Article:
USFS chief shares policy shift
On June 28, Agriculture Secretary Tom Vilsack announced Randy Moore had been selected to serve as the 20th Chief of the U.S. Department of Agriculture’s (USDA) U.S. Forest Service (USFS). Moore took over the position on July 26.
Previously, Moore served as the regional forester in the Pacific Southwest Region in California, beginning in 2007, where he was responsible for 19 national forests which covered one-fifth of the state on 20 million acres of land. His background also includes the regional forester for the Eastern Region, headquartered in Milwaukee, Wisc., for five years.
On his appointment, Vilsack commented, “Randy Moore has been a catalyst for change and creativity in carrying out the Forest Service’s mission to sustain the health, diversity and productivity of the nation’s forests and grasslands to meet the needs of present and future generations.”
“In his role as regional forester, Moore has been a conservation leader on the forefront of climate change, most notably leading the region’s response to the dramatic increase in catastrophic wildfires in California over the last decade,” Vilsack continued. “His proven track record of supporting and developing employees and putting communities at the center of the Forest Service’s work positions him well to lead the agency into the future at this critical time in our country.”
Fire management policy
In an Aug. 2 letter to USFS personnel on the ground, Moore said because there is a “national crisis,” the USFS will not “manage fires for resource benefit.” According to Wildfire Today, several factors have led to the crisis, including: Competition for firefighting resources, a large number of incidents, firefighter numbers reduced by COVID-19 infections and fire behavior enhanced by drought.
The temporary shift in wildfire policy, Moore explained is due to “over 70 large fires burning across the nation and 22,000 personnel responding, which are both nearly three times more than the 10-year average for the month of July.”
He continued, “Severe drought is affecting over 70 percent of the West, and the potential for significant fire activity is predicted to be above normal into October. Our firefighters are fatigued, especially after more than a year of almost constant deployments, beginning with helping Australia in January 2020 and continuing through a difficult 2020 fire year, then supporting the vaccination effort in early 2021.”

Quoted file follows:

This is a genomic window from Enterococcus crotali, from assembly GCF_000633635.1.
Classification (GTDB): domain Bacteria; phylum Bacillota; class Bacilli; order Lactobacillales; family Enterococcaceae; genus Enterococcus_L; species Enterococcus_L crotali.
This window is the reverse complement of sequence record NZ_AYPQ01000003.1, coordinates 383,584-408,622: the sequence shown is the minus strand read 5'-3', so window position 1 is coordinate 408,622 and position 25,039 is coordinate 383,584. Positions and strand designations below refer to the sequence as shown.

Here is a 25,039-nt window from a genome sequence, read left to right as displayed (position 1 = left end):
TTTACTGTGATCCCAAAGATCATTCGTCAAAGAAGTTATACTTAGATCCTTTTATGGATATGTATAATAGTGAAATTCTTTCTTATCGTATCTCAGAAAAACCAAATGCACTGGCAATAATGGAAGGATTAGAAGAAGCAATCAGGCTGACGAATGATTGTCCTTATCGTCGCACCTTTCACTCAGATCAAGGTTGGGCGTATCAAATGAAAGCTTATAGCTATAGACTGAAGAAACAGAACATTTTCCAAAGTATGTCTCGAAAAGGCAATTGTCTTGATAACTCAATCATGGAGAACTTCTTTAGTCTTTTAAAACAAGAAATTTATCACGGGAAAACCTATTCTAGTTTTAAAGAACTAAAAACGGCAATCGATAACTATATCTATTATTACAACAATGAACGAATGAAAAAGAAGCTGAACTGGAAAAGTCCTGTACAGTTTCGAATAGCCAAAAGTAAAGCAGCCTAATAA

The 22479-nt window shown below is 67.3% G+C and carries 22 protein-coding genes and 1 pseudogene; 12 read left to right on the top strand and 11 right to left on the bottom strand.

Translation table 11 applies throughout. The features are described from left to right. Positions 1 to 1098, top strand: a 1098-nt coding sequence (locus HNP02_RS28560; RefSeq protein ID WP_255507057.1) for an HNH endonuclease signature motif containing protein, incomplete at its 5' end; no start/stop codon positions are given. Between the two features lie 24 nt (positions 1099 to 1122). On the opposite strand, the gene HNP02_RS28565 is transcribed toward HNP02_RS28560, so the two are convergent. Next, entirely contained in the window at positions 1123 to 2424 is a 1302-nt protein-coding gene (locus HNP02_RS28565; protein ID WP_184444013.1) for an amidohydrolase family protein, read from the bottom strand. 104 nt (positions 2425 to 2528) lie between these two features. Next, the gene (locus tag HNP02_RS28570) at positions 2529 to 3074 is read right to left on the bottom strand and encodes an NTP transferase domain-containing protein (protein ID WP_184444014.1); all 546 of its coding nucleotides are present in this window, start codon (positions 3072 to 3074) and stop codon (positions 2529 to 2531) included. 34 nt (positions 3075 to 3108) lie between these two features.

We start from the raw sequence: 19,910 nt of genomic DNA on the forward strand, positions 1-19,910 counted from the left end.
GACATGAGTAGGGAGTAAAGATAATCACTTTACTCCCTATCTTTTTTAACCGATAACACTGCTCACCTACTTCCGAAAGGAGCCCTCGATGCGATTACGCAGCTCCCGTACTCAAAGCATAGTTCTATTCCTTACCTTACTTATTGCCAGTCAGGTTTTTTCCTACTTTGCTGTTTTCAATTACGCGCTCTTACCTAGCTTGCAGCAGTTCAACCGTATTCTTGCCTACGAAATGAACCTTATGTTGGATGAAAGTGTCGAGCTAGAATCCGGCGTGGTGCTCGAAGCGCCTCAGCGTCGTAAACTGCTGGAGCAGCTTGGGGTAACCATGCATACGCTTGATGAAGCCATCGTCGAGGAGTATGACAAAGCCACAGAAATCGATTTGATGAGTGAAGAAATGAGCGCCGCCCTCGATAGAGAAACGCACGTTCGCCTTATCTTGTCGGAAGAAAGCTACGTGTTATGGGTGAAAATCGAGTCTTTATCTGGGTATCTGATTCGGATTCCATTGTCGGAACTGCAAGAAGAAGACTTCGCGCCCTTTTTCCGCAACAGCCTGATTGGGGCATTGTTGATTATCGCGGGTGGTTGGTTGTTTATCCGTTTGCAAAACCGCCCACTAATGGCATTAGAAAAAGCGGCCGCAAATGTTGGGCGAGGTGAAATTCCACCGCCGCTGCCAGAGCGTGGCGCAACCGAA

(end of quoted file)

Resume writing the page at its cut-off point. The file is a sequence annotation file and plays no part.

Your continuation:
“The current situation demands we commit our fire resources only in instances where they have a high probability of success and they can operate safely and effectively,” Moore concluded. “We will rely on the tested principles of risk management in determining our strategies and tactics.”
Across the nation, the National Interagency Fire Center (NIFC) reported 105 large wildfires with active fires totaling 2,438,183 acres.
Montana, with four new fires, has a total of 25 large fires with 252,378 acres burned as of Aug. 12. The NIFC reports Idaho has a total of 21 fire, with 252,278 acres actively burning.
In Wyoming, four large fires are currently burning. The Crater Ridge Fire northeast of Lovell has reached 30 percent containment and 2,033 acres burned. The Jenkins Fire 13 miles west of Urie in Campbell County has burned 400 acres and is 90 percent contained.
The Morgan Creek Fire and the Muddy Slide Fire in the Medicine Bow-Routt National Forest have burned 7,505 and 4,093 acres with containment at 24 percent and 70 percent, respectively.
Averi Hales is the editor of the Wyoming Livestock Roundup. Send comments on this article to firstname.lastname@example.org.